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On March 6, 2020, in response to the COVID-19 pandemic, Pennsylvania Governor Tom Wolf issued a Proclamation of Disaster Emergency (“Proclamation”) pursuant to 35 Pa.C.S. 7301(c), a provision of the Emergency Management Services Code. This Proclamation activated many emergency resources. Days later, the Governor issued an order closing businesses that were not considered life-sustaining. Four Pennsylvania businesses and one individual challenged the Governor's Order, alleging that it violated the Emergency Management Services Code and various constitutional provisions. On April 13, 2020, in an exercise of its King’s Bench jurisdiction, the Pennsylvania Supreme Court ruled that the Governor’s order complied with both the statute and Commonwealth Constitution. On June 3, 2020, the Governor renewed the Proclamation for an additional ninety days. June 9, 2020, the Pennsylvania House of Representatives adopted a concurrent resolution to order the Governor to terminate the disaster emergency. The matter reached a loggerhead and went again before the Supreme Court. The Court issued an opinion stating "we find it necessary to make clear what this Court is, and is not, deciding in this case. We express no opinion as to whether the Governor’s response to the COVID-19 pandemic constitutes wise or sound policy. Similarly, we do not opine as to whether the General Assembly, in seeking to limit or terminate the Governor’s exercise of emergency authority, presents a superior approach for advancing the welfare of our Commonwealth’s residents." Instead, the Court decided here a narrow legal question: whether the Pennsylvania Constitution and the Emergency Services Management Code permitted the General Assembly to terminate the Governor’s Proclamation of Disaster Emergency by passing a concurrent resolution, without presenting that resolution to the Governor for his approval or veto. To this, the Supreme Court responded "no": "because the General Assembly intended that H.R. 836 terminate the Governor’s declaration of disaster emergency without the necessity of presenting that resolution to the Governor for his approval or veto, we hold, pursuant to our power under the Declaratory Judgments Act, that H.R. 836 is a legal nullity." View "Wolf v. Scarnati" on Justia Law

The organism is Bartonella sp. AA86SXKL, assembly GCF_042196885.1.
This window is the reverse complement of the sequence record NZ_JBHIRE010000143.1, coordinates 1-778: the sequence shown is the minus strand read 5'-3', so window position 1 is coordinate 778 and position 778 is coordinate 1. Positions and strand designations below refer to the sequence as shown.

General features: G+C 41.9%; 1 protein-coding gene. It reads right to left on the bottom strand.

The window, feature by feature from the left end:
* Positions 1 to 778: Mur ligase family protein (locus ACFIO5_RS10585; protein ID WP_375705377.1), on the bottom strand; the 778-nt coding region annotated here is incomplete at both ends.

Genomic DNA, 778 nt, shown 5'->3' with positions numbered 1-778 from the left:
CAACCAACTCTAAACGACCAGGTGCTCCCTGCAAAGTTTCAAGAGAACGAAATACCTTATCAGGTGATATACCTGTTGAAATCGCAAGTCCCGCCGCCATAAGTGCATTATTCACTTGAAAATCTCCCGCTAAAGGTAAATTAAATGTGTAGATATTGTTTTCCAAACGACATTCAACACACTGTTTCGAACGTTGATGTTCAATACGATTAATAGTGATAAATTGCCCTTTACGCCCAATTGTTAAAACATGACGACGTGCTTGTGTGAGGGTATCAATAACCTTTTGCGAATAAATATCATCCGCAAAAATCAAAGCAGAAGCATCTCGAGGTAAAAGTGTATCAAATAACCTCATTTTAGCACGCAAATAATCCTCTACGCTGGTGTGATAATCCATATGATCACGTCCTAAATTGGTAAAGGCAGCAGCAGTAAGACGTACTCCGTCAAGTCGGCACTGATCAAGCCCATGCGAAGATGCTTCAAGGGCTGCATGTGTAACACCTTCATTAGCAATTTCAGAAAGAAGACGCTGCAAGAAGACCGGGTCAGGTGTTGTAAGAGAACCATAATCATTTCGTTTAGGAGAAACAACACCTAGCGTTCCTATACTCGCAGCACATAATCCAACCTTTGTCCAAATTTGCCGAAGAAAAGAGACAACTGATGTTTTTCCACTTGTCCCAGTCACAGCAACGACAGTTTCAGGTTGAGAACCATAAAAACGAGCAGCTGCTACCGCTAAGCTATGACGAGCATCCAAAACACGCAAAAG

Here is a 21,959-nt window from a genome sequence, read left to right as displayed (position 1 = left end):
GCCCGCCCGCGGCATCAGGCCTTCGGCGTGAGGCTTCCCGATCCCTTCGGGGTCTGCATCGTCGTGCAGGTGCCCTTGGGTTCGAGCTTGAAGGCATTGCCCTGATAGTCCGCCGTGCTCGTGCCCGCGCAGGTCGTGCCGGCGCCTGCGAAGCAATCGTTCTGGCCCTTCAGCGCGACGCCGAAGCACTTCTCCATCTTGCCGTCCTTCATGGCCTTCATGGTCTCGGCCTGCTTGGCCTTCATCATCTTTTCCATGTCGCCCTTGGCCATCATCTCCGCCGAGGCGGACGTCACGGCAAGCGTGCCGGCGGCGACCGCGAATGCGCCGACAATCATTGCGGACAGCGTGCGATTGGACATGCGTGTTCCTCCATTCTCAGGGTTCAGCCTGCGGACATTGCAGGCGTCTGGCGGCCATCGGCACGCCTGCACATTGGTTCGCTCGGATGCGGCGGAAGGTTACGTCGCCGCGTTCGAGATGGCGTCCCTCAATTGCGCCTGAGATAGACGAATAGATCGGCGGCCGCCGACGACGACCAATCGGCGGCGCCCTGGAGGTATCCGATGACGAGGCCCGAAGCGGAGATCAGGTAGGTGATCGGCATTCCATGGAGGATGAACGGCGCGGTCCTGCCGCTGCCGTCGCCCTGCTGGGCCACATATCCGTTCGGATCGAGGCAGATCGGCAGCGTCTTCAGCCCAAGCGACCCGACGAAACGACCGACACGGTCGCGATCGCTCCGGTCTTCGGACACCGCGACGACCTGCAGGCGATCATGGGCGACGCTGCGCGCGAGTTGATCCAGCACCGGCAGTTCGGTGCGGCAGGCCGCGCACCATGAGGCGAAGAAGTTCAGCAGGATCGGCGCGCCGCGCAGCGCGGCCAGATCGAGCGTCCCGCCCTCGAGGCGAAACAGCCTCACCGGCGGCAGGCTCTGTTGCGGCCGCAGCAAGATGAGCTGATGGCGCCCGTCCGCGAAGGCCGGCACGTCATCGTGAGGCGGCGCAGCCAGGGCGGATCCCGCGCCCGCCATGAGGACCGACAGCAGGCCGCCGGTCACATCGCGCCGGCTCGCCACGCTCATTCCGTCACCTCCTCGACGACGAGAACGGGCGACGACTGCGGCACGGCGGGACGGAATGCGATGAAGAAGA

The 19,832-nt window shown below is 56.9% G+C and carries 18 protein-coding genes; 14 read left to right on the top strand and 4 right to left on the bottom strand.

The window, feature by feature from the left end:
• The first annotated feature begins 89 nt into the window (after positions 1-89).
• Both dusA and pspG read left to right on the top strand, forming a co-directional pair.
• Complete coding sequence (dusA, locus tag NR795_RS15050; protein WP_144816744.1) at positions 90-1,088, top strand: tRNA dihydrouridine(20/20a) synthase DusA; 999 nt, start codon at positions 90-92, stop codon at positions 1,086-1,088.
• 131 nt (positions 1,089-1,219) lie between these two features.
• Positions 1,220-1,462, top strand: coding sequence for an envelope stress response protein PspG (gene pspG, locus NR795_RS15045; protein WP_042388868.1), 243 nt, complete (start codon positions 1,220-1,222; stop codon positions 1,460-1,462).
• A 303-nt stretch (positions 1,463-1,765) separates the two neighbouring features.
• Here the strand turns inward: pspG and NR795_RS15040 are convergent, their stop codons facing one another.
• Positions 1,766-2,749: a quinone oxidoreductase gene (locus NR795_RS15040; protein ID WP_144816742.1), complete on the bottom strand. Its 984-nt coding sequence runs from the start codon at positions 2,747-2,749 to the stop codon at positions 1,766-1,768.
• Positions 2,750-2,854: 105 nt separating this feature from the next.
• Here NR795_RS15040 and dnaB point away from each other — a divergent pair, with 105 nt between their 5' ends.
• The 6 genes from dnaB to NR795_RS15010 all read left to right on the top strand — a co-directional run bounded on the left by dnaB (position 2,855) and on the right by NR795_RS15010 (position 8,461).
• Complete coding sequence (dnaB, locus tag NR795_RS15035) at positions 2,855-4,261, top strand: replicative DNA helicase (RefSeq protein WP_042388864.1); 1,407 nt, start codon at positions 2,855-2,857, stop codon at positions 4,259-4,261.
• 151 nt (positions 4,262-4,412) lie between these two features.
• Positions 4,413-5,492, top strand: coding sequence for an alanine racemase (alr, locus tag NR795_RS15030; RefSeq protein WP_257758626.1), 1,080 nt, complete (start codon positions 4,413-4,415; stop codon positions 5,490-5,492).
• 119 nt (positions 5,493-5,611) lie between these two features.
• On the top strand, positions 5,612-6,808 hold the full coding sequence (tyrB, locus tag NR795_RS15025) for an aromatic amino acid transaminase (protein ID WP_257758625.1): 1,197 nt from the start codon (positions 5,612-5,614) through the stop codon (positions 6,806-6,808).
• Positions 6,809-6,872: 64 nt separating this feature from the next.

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At issue before the Pennsylvania Supreme Court was a challenge to a local judicial district’s policy prohibiting the use of medical marijuana by individuals under court supervision, such as probationers. Relevant here, the applicable statutory authority, the Pennsylvania Medical Marijuana Act, contained an immunity provision protecting patients from government sanctions. In September 2019, the 52nd Judicial District -- comprised of the Lebanon County Court of Common Pleas (the “District”) -- announced a “Medical Marijuana Policy” under the issuing authority of the president judge. The Policy prohibited “the active use of medical marijuana, regardless of whether the defendant has a medical marijuana card, while the defendant is under supervision by the Lebanon County Probation Services Department.” Petitioners were individuals under the supervision of the Lebanon County probation agency who filed suit in the Commonwealth Court's original jurisdiction to challenge the validity of the Policy in light of the MMA's immunity provision. Separately, Petitioners filed an application for special relief in the nature of a preliminary injunction. Soon thereafter, the Commonwealth Court proceeded, sua sponte, to transfer the case to this Court, concluding that it lacked jurisdiction to grant the requested relief. The District then filed its response in this Court opposing preliminary injunctive relief. It claimed, among other things, that Petitioners were unlikely to prevail on the merits, arguing, inter alia, that the General Assembly didn’t intend the MMA to override the courts’ ability to supervise probationers and parolees. After review, the Pennsylvania Supreme Court granted Petitioners' request for declaratory and injunctive relief. The Policy was deemed to be contrary to the immunity accorded by the MMA, and as such, should not be enforced. "[N]othing impedes a revocation hearing or other lawful form of redress, where there is reasonable cause to believe that a probationer or other person under court supervision has possessed or used marijuana in a manner that has not been made lawful by the enactment." View "Gass et al. v. 52nd Judicial District" on Justia Law